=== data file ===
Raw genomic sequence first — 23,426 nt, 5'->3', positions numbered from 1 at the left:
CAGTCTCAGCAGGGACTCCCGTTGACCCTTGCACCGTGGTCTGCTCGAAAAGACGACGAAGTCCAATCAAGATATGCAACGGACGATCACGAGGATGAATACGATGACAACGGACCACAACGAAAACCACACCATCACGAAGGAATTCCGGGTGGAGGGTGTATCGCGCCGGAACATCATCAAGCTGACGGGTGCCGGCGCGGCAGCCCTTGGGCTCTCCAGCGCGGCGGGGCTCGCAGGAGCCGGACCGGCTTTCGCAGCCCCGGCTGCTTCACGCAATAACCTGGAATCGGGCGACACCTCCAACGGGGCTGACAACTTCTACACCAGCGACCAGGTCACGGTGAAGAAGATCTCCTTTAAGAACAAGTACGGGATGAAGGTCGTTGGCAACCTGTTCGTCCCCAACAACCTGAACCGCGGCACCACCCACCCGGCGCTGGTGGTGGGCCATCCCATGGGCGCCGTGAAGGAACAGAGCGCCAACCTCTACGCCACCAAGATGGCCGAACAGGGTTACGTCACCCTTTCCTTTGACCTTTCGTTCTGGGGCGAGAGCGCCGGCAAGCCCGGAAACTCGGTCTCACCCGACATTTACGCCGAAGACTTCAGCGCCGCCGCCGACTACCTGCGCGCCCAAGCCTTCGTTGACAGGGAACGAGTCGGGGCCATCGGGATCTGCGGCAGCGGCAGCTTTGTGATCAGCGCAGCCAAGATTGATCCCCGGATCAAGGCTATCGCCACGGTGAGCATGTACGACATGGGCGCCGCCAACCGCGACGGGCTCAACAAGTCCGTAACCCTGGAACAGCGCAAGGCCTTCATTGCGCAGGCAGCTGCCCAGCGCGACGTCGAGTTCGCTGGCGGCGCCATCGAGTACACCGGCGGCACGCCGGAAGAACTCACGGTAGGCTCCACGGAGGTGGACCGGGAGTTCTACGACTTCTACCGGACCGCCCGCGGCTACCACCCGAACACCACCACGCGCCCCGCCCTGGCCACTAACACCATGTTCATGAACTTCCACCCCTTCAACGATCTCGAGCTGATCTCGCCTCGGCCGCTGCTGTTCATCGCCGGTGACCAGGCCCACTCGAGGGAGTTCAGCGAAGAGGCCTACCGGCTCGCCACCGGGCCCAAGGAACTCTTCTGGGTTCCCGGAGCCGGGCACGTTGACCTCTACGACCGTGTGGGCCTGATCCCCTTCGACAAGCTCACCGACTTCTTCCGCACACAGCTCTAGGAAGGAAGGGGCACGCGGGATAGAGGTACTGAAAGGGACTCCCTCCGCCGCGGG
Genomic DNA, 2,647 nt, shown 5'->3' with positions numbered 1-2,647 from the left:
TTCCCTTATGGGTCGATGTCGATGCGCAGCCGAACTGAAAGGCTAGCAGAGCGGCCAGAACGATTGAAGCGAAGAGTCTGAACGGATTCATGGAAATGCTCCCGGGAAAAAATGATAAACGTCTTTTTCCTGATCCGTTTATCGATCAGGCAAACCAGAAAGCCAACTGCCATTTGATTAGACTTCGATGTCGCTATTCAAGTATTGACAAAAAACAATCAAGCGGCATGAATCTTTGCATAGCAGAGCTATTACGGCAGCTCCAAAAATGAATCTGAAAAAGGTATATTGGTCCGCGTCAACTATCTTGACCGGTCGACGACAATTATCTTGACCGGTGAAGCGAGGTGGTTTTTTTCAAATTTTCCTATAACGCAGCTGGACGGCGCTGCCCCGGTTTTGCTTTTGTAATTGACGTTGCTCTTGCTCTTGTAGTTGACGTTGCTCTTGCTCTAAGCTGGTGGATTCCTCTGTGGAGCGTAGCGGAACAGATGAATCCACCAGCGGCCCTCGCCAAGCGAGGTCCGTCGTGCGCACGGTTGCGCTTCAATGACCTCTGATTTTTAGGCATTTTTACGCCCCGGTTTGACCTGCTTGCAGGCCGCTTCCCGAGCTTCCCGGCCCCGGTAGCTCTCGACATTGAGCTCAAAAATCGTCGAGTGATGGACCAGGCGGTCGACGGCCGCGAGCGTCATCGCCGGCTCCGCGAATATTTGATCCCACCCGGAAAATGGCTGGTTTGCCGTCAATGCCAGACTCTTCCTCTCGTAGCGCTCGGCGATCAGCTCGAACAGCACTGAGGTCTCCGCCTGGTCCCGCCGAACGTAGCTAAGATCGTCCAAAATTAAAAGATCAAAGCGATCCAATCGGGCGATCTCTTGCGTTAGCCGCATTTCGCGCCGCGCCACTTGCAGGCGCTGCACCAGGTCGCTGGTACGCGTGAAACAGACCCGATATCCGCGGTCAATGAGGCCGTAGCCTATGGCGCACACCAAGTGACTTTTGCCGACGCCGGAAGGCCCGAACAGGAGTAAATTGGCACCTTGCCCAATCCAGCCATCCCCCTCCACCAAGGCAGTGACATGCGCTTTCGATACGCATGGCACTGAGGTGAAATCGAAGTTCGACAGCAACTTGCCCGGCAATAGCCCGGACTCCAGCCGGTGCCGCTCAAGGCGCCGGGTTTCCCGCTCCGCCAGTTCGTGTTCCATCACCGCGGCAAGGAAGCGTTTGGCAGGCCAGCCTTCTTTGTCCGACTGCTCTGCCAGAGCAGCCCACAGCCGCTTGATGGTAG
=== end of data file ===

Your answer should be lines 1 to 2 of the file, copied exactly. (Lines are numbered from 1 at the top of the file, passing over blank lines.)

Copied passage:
Raw genomic sequence first — 23,426 nt, 5'->3', positions numbered from 1 at the left:
CAGTCTCAGCAGGGACTCCCGTTGACCCTTGCACCGTGGTCTGCTCGAAAAGACGACGAAGTCCAATCAAGATATGCAACGGACGATCACGAGGATGAATACGATGACAACGGACCACAACGAAAACCACACCATCACGAAGGAATTCCGGGTGGAGGGTGTATCGCGCCGGAACATCATCAAGCTGACGGGTGCCGGCGCGGCAGCCCTTGGGCTCTCCAGCGCGGCGGGGCTCGCAGGAGCCGGACCGGCTTTCGCAGCCCCGGCTGCTTCACGCAATAACCTGGAATCGGGCGACACCTCCAACGGGGCTGACAACTTCTACACCAGCGACCAGGTCACGGTGAAGAAGATCTCCTTTAAGAACAAGTACGGGATGAAGGTCGTTGGCAACCTGTTCGTCCCCAACAACCTGAACCGCGGCACCACCCACCCGGCGCTGGTGGTGGGCCATCCCATGGGCGCCGTGAAGGAACAGAGCGCCAACCTCTACGCCACCAAGATGGCCGAACAGGGTTACGTCACCCTTTCCTTTGACCTTTCGTTCTGGGGCGAGAGCGCCGGCAAGCCCGGAAACTCGGTCTCACCCGACATTTACGCCGAAGACTTCAGCGCCGCCGCCGACTACCTGCGCGCCCAAGCCTTCGTTGACAGGGAACGAGTCGGGGCCATCGGGATCTGCGGCAGCGGCAGCTTTGTGATCAGCGCAGCCAAGATTGATCCCCGGATCAAGGCTATCGCCACGGTGAGCATGTACGACATGGGCGCCGCCAACCGCGACGGGCTCAACAAGTCCGTAACCCTGGAACAGCGCAAGGCCTTCATTGCGCAGGCAGCTGCCCAGCGCGACGTCGAGTTCGCTGGCGGCGCCATCGAGTACACCGGCGGCACGCCGGAAGAACTCACGGTAGGCTCCACGGAGGTGGACCGGGAGTTCTACGACTTCTACCGGACCGCCCGCGGCTACCACCCGAACACCACCACGCGCCCCGCCCTGGCCACTAACACCATGTTCATGAACTTCCACCCCTTCAACGATCTCGAGCTGATCTCGCCTCGGCCGCTGCTGTTCATCGCCGGTGACCAGGCCCACTCGAGGGAGTTCAGCGAAGAGGCCTACCGGCTCGCCACCGGGCCCAAGGAACTCTTCTGGGTTCCCGGAGCCGGGCACGTTGACCTCTACGACCGTGTGGGCCTGATCCCCTTCGACAAGCTCACCGACTTCTTCCGCACACAGCTCTAGGAAGGAAGGGGCACGCGGGATAGAGGTACTGAAAGGGACTCCCTCCGCCGCGGG